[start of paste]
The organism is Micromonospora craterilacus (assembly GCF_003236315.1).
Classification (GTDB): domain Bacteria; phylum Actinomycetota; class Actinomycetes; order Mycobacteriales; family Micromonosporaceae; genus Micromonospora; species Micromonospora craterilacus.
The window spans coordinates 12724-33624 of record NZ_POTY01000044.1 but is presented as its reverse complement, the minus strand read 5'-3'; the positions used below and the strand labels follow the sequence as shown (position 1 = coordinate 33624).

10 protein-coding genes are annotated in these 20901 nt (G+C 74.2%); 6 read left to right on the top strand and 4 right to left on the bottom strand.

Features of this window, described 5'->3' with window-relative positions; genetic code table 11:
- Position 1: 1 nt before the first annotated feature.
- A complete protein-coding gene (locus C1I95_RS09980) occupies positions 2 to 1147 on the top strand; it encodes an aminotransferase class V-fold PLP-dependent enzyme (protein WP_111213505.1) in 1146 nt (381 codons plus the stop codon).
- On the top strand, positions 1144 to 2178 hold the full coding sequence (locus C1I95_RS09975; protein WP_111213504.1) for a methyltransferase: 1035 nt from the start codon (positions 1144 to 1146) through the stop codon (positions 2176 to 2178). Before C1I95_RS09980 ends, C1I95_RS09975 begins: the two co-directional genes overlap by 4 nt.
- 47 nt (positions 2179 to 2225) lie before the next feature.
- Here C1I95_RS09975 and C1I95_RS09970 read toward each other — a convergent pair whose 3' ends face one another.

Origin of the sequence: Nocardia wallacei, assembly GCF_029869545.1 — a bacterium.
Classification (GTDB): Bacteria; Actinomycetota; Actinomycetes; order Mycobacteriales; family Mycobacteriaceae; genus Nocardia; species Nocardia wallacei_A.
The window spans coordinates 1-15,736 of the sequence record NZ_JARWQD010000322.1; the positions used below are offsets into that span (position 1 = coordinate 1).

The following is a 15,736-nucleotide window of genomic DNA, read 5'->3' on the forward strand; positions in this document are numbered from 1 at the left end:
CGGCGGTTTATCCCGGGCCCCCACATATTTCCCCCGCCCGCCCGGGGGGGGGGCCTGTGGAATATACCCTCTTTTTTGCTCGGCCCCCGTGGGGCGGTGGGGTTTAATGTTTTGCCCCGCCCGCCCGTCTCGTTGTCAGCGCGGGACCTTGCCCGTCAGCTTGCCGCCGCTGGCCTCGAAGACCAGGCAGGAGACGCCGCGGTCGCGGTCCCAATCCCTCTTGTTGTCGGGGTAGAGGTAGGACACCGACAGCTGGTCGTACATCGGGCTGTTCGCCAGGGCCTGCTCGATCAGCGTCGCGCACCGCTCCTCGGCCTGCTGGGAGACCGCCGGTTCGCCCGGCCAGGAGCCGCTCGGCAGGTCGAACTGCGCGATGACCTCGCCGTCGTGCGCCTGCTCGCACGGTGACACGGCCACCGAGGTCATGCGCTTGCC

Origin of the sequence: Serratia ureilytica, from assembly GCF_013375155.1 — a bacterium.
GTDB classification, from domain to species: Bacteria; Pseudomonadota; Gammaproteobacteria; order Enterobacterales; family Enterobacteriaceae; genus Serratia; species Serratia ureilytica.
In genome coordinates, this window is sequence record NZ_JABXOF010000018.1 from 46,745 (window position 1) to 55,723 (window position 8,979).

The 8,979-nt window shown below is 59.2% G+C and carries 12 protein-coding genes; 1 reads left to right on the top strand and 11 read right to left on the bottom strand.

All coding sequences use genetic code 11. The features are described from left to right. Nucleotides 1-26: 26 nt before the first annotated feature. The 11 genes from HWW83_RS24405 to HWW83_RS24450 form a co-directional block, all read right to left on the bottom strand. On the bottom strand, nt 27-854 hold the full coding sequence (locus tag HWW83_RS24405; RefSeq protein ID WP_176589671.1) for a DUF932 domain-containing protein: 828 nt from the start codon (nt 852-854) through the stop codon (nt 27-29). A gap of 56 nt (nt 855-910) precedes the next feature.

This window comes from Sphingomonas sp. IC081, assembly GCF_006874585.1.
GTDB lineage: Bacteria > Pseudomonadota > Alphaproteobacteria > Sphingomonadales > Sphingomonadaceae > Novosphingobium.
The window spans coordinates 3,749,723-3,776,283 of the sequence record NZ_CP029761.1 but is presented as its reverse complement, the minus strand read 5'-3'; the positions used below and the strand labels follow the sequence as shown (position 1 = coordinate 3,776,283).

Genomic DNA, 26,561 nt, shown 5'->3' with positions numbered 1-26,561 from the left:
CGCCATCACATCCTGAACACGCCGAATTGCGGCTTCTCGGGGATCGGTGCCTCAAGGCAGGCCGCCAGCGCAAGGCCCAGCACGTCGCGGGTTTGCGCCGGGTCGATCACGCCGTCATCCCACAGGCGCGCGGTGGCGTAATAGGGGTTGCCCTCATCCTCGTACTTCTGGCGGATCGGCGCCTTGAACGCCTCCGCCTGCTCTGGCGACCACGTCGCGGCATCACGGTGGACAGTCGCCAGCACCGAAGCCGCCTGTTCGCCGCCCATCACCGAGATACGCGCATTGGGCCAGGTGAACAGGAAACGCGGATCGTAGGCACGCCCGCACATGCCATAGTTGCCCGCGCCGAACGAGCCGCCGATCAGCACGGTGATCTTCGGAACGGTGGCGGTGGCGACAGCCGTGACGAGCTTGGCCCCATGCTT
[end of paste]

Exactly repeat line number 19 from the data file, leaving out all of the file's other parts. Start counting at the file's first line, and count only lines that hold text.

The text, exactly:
The 8,979-nt window shown below is 59.2% G+C and carries 12 protein-coding genes; 1 reads left to right on the top strand and 11 read right to left on the bottom strand.